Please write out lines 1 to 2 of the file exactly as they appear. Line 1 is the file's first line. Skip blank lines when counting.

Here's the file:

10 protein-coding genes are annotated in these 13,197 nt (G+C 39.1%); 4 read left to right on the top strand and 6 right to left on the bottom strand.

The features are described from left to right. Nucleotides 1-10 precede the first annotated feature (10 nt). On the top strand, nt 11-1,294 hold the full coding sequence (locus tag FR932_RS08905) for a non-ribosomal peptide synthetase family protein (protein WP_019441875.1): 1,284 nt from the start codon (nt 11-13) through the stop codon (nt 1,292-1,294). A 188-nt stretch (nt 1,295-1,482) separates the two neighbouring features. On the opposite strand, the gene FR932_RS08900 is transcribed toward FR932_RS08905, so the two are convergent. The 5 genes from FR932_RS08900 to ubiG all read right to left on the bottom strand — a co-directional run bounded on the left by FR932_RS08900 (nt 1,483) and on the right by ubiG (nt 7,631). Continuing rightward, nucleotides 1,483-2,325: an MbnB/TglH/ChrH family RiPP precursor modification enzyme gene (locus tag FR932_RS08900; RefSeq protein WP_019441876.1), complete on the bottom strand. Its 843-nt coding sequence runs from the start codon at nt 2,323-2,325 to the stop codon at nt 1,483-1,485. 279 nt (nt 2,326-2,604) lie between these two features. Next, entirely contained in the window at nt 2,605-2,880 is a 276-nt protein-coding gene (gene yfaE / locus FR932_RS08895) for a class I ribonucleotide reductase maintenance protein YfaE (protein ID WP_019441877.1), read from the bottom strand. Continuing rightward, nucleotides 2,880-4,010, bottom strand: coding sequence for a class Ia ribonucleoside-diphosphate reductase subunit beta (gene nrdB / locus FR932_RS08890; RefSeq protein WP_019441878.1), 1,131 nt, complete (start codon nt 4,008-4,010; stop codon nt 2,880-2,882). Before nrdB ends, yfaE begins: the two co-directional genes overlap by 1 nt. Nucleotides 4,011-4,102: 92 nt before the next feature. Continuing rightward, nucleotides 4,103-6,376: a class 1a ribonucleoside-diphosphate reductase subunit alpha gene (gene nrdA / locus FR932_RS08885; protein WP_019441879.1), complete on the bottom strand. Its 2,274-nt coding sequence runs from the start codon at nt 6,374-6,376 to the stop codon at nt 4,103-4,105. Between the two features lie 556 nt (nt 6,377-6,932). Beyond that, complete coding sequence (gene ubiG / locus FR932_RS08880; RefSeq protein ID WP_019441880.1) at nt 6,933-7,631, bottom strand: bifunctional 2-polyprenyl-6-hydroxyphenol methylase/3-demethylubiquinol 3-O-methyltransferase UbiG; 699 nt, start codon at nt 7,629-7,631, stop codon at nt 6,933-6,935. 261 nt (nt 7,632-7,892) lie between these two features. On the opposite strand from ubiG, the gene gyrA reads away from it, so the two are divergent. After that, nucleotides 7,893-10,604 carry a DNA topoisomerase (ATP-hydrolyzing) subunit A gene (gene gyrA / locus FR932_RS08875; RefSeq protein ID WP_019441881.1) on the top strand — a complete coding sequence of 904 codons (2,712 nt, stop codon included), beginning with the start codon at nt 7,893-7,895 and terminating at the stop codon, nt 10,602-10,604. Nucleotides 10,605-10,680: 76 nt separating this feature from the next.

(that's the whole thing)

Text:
10 protein-coding genes are annotated in these 13,197 nt (G+C 39.1%); 4 read left to right on the top strand and 6 right to left on the bottom strand.

The features are described from left to right. Nucleotides 1-10 precede the first annotated feature (10 nt). On the top strand, nt 11-1,294 hold the full coding sequence (locus tag FR932_RS08905) for a non-ribosomal peptide synthetase family protein (protein WP_019441875.1): 1,284 nt from the start codon (nt 11-13) through the stop codon (nt 1,292-1,294). A 188-nt stretch (nt 1,295-1,482) separates the two neighbouring features. On the opposite strand, the gene FR932_RS08900 is transcribed toward FR932_RS08905, so the two are convergent. The 5 genes from FR932_RS08900 to ubiG all read right to left on the bottom strand — a co-directional run bounded on the left by FR932_RS08900 (nt 1,483) and on the right by ubiG (nt 7,631). Continuing rightward, nucleotides 1,483-2,325: an MbnB/TglH/ChrH family RiPP precursor modification enzyme gene (locus tag FR932_RS08900; RefSeq protein WP_019441876.1), complete on the bottom strand. Its 843-nt coding sequence runs from the start codon at nt 2,323-2,325 to the stop codon at nt 1,483-1,485. 279 nt (nt 2,326-2,604) lie between these two features. Next, entirely contained in the window at nt 2,605-2,880 is a 276-nt protein-coding gene (gene yfaE / locus FR932_RS08895) for a class I ribonucleotide reductase maintenance protein YfaE (protein ID WP_019441877.1), read from the bottom strand. Continuing rightward, nucleotides 2,880-4,010, bottom strand: coding sequence for a class Ia ribonucleoside-diphosphate reductase subunit beta (gene nrdB / locus FR932_RS08890; RefSeq protein WP_019441878.1), 1,131 nt, complete (start codon nt 4,008-4,010; stop codon nt 2,880-2,882). Before nrdB ends, yfaE begins: the two co-directional genes overlap by 1 nt. Nucleotides 4,011-4,102: 92 nt before the next feature. Continuing rightward, nucleotides 4,103-6,376: a class 1a ribonucleoside-diphosphate reductase subunit alpha gene (gene nrdA / locus FR932_RS08885; protein WP_019441879.1), complete on the bottom strand. Its 2,274-nt coding sequence runs from the start codon at nt 6,374-6,376 to the stop codon at nt 4,103-4,105. Between the two features lie 556 nt (nt 6,377-6,932). Beyond that, complete coding sequence (gene ubiG / locus FR932_RS08880; RefSeq protein ID WP_019441880.1) at nt 6,933-7,631, bottom strand: bifunctional 2-polyprenyl-6-hydroxyphenol methylase/3-demethylubiquinol 3-O-methyltransferase UbiG; 699 nt, start codon at nt 7,629-7,631, stop codon at nt 6,933-6,935. 261 nt (nt 7,632-7,892) lie between these two features. On the opposite strand from ubiG, the gene gyrA reads away from it, so the two are divergent. After that, nucleotides 7,893-10,604 carry a DNA topoisomerase (ATP-hydrolyzing) subunit A gene (gene gyrA / locus FR932_RS08875; RefSeq protein ID WP_019441881.1) on the top strand — a complete coding sequence of 904 codons (2,712 nt, stop codon included), beginning with the start codon at nt 7,893-7,895 and terminating at the stop codon, nt 10,602-10,604. Nucleotides 10,605-10,680: 76 nt separating this feature from the next.